Eating Tips to Help Keep You Cool in Summer

Fresh organic vegetables ane fruits on wood table in the garden
Dr. Nina Radcliff

This time of the year, as things heat-up, lighter eating and enjoying foods that satiate as well as cool you down is a great way to help combat summer heat while staying energized and more tolerant of the elements. 

Dr. Nina’s What You Need to Know: About Food That Help to Keep You Cool

Whether you’re planning a picnic, a backyard cookout, or want to bring a satisfying snack to your summer outdoor activities, here are a number of foods that offer great benefits–from added hydration to helping reduce body heat and keeping you fuller, longer with great energy!

High-Water Fruits and Vegetables

High-water foods not only help to keep you stay hydrated, while supporting other health benefits, but they can also keep you cooler. Overall, fruits and veggies are made-up of a large percentage of water, which is one of the awesome benefits of enjoying them. 

They’re true powerhouses, filled with vitamins, minerals, antioxidants, fiber, and water. Consequently, they play a role in decreasing appetite while supporting organ and joint function, metabolism, circulation, skin health, and digestion as well as being a source of energy. Examples include:

  • Cucumber: rich in fiber, high water content, and can be used as “chips” for dips providing a crunch without the calories, fat, and salt 
  • Watermelon: chock-filled with antioxidants, and mostly water (90% of the edible part of watermelons is water). It’s a “super snack” that provides your body with a cooling effect and shown to offer great “filling” power, or long-lasting satiety, while being low in calories. Watermelon is a delightful treat in its natural form or as a juice. 
  • Raw mushrooms are small …but mighty. They’re a valuable source of 15 essential minerals, vitamins, and antioxidants. Eating them raw can help the body stay cool and retain essential nutrients while helping to keep you feeling full. An added plus: they’re high in protein.
  • Bananas are sweet in taste, dispel toxins from the body, and also helping you to feel fuller longer. Plus their skin makes it an easy to grab and go snack. No cutting, prepping, or baggies needed. 
  • Avocados are the fruit with the highest amount of monosaturated fatty acids, which helps remove heat and toxin from the blood.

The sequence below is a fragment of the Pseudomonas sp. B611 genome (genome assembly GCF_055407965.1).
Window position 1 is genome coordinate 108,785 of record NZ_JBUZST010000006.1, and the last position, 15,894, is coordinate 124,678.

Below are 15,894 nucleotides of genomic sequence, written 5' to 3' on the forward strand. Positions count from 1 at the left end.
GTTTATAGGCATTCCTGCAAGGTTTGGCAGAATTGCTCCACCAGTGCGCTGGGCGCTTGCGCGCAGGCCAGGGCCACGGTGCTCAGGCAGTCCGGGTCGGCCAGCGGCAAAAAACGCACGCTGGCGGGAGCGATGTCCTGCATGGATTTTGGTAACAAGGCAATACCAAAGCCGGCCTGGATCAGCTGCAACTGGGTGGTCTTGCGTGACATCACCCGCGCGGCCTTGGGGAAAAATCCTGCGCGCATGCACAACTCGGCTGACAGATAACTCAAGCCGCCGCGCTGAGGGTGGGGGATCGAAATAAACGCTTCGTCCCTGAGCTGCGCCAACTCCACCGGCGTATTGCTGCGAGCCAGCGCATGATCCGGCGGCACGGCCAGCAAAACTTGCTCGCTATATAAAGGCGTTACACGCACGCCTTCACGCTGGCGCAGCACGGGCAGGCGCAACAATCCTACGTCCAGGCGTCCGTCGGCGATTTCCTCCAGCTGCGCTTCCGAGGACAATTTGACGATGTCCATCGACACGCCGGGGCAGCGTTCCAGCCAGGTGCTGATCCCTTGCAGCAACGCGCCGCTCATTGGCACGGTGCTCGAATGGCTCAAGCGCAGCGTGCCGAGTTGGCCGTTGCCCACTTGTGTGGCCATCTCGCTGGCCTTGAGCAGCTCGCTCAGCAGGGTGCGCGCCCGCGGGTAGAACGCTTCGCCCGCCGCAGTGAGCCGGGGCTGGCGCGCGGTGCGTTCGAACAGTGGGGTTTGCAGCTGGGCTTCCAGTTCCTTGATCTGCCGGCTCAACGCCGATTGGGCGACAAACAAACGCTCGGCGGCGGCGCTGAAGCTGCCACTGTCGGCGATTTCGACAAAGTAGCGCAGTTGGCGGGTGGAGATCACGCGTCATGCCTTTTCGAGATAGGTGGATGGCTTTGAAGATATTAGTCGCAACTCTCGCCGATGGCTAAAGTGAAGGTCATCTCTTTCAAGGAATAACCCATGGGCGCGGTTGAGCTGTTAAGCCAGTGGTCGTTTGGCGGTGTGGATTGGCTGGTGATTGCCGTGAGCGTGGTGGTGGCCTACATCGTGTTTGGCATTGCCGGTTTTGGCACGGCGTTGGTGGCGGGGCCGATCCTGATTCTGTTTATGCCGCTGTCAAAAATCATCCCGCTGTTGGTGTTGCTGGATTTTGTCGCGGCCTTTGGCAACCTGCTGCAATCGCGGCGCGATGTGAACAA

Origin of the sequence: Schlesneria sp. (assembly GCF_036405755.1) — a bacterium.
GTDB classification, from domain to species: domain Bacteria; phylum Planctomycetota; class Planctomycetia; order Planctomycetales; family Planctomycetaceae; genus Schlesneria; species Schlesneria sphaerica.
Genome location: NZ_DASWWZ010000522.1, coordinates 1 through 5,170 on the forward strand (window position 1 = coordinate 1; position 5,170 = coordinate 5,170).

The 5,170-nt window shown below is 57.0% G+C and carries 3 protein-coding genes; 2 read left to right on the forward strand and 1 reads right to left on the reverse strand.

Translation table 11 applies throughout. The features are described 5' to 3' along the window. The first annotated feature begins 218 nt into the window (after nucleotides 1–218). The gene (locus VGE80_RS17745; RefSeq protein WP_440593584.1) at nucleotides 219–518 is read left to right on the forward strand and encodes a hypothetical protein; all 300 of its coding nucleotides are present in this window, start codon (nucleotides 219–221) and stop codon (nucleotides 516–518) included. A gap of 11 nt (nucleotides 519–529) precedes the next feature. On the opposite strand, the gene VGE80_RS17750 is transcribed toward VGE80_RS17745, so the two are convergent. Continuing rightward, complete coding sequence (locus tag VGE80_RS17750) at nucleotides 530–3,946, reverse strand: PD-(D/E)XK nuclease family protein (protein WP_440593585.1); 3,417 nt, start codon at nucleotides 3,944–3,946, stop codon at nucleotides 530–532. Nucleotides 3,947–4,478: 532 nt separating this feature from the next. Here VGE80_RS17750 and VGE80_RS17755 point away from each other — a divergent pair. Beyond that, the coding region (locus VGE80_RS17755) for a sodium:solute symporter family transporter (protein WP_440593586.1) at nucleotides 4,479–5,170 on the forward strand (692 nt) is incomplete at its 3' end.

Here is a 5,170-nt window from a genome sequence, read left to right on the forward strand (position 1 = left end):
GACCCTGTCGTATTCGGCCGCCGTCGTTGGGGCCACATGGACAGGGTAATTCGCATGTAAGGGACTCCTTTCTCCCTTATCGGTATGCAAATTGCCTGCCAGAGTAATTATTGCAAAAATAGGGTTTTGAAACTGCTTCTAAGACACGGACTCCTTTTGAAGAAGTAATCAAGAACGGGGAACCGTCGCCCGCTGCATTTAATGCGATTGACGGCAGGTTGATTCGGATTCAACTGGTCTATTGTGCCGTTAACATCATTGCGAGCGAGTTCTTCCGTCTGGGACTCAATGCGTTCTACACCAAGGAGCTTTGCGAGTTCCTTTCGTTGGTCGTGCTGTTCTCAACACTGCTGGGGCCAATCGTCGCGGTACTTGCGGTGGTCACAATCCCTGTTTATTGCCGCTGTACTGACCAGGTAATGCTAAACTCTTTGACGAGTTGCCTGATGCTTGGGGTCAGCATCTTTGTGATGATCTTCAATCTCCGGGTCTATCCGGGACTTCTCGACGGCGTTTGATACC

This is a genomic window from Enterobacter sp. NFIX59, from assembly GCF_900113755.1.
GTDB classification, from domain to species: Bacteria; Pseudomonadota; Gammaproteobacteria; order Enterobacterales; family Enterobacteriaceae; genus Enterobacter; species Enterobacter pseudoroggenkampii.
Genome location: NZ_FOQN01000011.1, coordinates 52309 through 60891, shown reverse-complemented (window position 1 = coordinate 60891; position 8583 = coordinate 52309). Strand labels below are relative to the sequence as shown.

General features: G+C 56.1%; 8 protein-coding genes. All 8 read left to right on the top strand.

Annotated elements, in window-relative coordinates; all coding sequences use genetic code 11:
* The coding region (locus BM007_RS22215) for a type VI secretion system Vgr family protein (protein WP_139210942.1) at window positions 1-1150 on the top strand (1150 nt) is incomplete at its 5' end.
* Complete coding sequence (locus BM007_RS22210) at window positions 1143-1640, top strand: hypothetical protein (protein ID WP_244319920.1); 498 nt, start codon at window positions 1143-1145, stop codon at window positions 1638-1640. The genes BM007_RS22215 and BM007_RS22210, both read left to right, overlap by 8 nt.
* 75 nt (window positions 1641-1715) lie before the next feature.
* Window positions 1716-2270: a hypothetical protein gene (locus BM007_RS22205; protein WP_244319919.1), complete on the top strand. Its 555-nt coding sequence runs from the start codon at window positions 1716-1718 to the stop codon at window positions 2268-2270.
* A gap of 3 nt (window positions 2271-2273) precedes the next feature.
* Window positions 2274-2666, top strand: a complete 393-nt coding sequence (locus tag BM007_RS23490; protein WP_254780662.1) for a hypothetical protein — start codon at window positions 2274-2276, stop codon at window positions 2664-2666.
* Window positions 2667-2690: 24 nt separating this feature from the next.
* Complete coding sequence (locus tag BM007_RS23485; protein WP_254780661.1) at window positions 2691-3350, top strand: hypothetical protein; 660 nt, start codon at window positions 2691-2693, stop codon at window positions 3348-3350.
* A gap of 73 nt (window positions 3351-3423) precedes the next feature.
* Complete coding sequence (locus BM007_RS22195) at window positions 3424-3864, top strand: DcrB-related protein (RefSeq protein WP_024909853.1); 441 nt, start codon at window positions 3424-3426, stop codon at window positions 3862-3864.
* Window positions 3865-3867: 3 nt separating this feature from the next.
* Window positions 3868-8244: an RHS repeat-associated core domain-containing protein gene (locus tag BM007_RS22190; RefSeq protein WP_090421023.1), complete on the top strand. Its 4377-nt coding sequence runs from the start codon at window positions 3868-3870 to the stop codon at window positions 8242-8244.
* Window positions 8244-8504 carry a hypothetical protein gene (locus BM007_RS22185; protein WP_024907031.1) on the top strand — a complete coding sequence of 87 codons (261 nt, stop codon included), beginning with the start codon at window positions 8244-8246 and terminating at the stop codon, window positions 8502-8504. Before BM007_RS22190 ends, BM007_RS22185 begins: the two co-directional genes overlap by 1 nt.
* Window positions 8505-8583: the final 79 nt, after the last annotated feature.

• Citrus fruits are cooling thanks to their ability to help break down fatty foods and aid in digestion. Helping with digestion, these fruits are making your body work less and ultimately produce less heat.

Hydration and Water

We’ve all heard it – but it bears repeating. Water regulates body temperature, and our health and well-being are dependent on keeping our body temperature within a healthy range. 

  • Research shows that when you’re dehydrated, your body stores more heat. This, in turn, lowers your ability to tolerate hot temperatures. Staying hydrated by ensuring you are drinking plenty of water, allows your body to harness sweating as a mechanism to transfer heat out of your body.  
  • Even mild dehydration can make you feel hungry. When you’re thirsty, the hypothalamus in your brain is activated; however, it is the same part of the brain that’s activated by hunger. The lack of water, therefore, can make you feel like you had a lack of food — when really your body just needs a glass of water.
  • Drinking coconut water is another way to refresh and revitalize your body. The vitamins, minerals, and electrolytes in coconut water make it a good way to hydrate.
  • Drinking cool liquids (with refrigeration or ice) can help reduce body temperature by cooling the body internally. And yes, this includes eating healthy (but not sugary) ice-pops.
  • Lime or lemon are great ways to add flavor to your water, if you find water’s tastelessness boring

Homemade Soups

Whether hot or cold, soup can cool your body down on warm days. Yes, you read that right, even hot soups! Your stomach takes that heat from the warmth of the soup and transfers it out of your body via sweat—hence, cooling it down. And soups are a great way to curb your appetite by making your tummy feel full.  


Even more so than ice cream, yogurts can cool you down as a result of its high water content. Several experts caution too, steer clear from ice cream if you are truly trying to cool down because your body must work very hard to break down the calorically dense ice cream. In the end, it will warm you up rather than cool you down.

And as the great outdoors calls you to enjoy more time “out and about,” eating lighter, satisfying foods can mean less time in the kitchen this summer while supporting healthy energy levels and smart measures to help beat the heat. Enjoy!

Dr. Nina Radcliff is dedicated to her profession, her patients and her community, at large. She is passionate about sharing truths for healthy, balanced living as well as wise preventive health measures. 

She completed medical school and residency training at UCLA and has served on the medical faculty at The University of Pennsylvania. She is a Board Certified Anesthesiologist. Author of more than 200 textbook chapters, research articles, medical opinions and reviews; she is often called upon by media to speak on medical, fitness, nutrition, and healthy lifestyle topics impacting our lives, today.

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